Joe Esposito is a management consultant for the publishing and digital services industries. Joe focuses on organizational strategy and new business development. He is active in both the for-profit and not-for-profit areas.


15 Thoughts on "Data-mining the Library"

Joe, this is a wonderful post, but I want to play devil’s advocate for a minute. Should a publisher really care who is checking out their books, or should they only care that they are purchased by libraries? Most book selection in university libraries is done through purchasing plans set up by book vendors, so the decision to acquire a book is based on whether it fits into a particular classification (e.g. American history published by a university press under $50). In this sense, a publisher already has a good idea of how many copies will be sold. What cannot be known, however, is when a scholarly book jumps from the world of academic readers and into the realm of general readership. Often this is facilitated by getting a few excellent book reviews, an NPR interview by Terry Gross, or being recommended by a diva celebrity (i.e. Oprah). In these cases, a publisher cannot predict these events. Success begets success and a 200-print run hardcover suddenly becomes a million copy softcover.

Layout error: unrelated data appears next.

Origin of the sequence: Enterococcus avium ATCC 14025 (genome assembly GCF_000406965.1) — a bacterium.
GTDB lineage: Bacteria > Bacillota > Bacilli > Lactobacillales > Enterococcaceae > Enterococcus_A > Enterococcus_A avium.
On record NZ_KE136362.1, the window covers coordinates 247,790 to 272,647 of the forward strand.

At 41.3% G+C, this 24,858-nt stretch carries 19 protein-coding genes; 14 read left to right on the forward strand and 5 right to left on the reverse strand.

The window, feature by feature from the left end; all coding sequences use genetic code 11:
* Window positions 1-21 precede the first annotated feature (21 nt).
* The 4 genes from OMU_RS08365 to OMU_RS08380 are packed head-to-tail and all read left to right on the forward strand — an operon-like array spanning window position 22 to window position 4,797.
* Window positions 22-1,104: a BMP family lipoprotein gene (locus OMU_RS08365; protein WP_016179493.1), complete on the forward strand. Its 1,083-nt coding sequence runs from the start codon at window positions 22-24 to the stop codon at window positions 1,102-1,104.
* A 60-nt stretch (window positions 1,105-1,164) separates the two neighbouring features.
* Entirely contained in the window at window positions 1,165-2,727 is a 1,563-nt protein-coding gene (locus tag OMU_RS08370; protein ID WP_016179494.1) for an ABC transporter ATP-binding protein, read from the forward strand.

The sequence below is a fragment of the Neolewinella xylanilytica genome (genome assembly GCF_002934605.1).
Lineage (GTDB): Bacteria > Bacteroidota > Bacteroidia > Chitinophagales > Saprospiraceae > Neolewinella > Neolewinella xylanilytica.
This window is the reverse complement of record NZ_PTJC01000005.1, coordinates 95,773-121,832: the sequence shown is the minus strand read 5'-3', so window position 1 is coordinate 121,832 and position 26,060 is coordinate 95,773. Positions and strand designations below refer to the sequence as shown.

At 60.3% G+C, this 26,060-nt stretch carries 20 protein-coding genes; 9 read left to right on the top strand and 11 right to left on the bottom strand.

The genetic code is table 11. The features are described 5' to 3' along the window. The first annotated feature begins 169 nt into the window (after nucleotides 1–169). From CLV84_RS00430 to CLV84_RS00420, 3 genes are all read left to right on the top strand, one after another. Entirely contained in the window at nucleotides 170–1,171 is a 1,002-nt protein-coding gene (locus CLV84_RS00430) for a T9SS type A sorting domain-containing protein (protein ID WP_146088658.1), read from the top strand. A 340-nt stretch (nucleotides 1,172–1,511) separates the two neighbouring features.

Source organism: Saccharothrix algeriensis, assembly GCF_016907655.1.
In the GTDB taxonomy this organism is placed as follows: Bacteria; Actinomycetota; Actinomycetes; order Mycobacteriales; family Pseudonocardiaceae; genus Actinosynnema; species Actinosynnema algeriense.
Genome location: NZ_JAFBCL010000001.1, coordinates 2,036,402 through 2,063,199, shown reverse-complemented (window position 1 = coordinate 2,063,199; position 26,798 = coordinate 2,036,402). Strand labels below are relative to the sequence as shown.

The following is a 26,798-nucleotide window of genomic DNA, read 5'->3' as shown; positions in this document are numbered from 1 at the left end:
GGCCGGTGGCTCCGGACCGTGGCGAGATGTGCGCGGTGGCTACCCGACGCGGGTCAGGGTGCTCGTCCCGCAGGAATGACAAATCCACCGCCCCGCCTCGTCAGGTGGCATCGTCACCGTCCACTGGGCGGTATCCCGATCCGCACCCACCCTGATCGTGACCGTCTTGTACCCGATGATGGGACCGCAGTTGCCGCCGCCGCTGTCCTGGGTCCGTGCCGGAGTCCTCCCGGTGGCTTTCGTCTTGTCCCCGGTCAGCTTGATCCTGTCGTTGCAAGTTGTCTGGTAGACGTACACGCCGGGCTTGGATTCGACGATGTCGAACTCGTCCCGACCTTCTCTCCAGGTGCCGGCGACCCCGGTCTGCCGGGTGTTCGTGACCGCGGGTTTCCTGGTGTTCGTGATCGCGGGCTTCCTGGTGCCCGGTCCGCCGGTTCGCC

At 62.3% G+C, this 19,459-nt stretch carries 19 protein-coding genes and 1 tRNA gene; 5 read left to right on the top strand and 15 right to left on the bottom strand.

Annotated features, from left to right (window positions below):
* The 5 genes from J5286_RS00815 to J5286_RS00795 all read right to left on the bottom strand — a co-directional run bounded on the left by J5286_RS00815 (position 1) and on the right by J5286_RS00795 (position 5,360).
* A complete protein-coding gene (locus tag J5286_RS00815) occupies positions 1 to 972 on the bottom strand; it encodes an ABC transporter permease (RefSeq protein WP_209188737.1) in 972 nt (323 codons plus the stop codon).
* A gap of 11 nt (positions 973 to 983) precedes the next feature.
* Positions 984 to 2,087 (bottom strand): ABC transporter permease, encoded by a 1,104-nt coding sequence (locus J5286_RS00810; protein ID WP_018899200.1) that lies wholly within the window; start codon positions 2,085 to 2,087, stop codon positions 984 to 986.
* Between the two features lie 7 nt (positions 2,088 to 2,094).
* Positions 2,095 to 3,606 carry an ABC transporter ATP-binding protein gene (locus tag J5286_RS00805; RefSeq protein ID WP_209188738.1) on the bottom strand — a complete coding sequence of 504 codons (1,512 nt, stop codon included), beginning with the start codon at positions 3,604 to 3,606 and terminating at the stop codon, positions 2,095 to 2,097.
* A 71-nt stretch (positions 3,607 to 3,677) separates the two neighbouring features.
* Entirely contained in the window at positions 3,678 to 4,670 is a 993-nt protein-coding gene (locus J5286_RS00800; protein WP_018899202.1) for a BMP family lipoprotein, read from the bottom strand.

My point is that most publishers have a good sense of the academic marketplace, which is dominated by small runs dictated by automated purchase plans. Circulation data cannot help you here. Indeed, it would require waiting even longer than the accumulation of citation data. What cannot be predicted are these small, unlikely events that propel a title from the academic to the broader reader community. Many editors like to believe, in hindsight, that they knew this was coming, but in reality, the fate of these stars is written in the heavens.

Should a publisher really care who is checking out their books, or should they only care that they are purchased by libraries?

In the days before PDA, that may have been all a scholarly publisher needed to worry about. But PDA connects reading with buying, which means that in an increasingly-PDA-driven library market, publishers have an increasing need to worry about whether their books will actually be used, not just whether they will fit into libraries’ patterns of speculative purchasing.